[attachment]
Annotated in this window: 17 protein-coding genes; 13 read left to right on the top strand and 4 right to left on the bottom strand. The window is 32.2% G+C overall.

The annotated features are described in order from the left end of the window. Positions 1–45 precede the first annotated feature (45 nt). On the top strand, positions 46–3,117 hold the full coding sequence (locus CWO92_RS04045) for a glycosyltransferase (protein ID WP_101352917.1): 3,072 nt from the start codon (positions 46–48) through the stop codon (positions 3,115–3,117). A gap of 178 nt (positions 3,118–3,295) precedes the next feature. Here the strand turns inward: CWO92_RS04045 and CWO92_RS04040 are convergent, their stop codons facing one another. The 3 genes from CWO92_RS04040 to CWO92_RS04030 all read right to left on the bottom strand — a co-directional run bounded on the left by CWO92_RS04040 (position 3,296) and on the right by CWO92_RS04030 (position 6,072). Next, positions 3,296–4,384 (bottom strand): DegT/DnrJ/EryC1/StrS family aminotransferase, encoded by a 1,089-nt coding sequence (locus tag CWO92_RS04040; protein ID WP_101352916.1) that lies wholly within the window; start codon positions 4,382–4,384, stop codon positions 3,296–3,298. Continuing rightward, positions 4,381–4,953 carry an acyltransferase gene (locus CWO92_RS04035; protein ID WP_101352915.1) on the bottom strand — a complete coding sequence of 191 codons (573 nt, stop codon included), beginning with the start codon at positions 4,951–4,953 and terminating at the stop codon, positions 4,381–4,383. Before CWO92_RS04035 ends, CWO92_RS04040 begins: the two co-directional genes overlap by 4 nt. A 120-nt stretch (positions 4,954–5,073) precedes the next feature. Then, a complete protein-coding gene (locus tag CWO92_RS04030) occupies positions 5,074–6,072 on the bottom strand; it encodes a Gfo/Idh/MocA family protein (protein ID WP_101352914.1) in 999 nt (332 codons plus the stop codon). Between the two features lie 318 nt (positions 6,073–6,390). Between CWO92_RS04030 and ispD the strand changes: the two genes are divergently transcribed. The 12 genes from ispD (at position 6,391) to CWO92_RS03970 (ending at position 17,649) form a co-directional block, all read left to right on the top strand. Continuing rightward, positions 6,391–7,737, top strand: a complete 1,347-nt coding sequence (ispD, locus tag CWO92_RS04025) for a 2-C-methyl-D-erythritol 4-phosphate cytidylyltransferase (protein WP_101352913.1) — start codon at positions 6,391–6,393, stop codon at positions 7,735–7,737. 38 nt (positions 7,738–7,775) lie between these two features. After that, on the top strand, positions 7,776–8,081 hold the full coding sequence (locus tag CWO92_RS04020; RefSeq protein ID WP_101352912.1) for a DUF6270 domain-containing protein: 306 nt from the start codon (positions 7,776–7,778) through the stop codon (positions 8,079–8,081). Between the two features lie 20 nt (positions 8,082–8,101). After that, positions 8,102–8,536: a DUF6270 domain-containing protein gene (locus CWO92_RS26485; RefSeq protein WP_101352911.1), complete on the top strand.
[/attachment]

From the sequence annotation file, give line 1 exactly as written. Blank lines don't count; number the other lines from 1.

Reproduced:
Annotated in this window: 17 protein-coding genes; 13 read left to right on the top strand and 4 right to left on the bottom strand. The window is 32.2% G+C overall.